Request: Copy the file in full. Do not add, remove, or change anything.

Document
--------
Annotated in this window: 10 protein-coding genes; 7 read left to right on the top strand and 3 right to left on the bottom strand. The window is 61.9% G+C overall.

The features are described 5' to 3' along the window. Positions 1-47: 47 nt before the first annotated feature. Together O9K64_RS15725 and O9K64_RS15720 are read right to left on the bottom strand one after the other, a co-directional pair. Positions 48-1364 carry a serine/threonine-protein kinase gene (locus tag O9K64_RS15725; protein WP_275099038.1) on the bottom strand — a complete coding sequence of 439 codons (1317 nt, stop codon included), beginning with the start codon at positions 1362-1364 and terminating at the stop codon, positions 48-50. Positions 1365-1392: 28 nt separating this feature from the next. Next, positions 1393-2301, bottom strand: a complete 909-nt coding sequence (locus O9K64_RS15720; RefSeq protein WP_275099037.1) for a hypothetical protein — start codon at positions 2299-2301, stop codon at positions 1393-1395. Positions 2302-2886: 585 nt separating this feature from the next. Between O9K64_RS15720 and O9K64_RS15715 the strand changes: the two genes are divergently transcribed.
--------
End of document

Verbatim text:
Annotated in this window: 10 protein-coding genes; 7 read left to right on the top strand and 3 right to left on the bottom strand. The window is 61.9% G+C overall.

The features are described 5' to 3' along the window. Positions 1-47: 47 nt before the first annotated feature. Together O9K64_RS15725 and O9K64_RS15720 are read right to left on the bottom strand one after the other, a co-directional pair. Positions 48-1364 carry a serine/threonine-protein kinase gene (locus tag O9K64_RS15725; protein WP_275099038.1) on the bottom strand — a complete coding sequence of 439 codons (1317 nt, stop codon included), beginning with the start codon at positions 1362-1364 and terminating at the stop codon, positions 48-50. Positions 1365-1392: 28 nt separating this feature from the next. Next, positions 1393-2301, bottom strand: a complete 909-nt coding sequence (locus O9K64_RS15720; RefSeq protein WP_275099037.1) for a hypothetical protein — start codon at positions 2299-2301, stop codon at positions 1393-1395. Positions 2302-2886: 585 nt separating this feature from the next. Between O9K64_RS15720 and O9K64_RS15715 the strand changes: the two genes are divergently transcribed.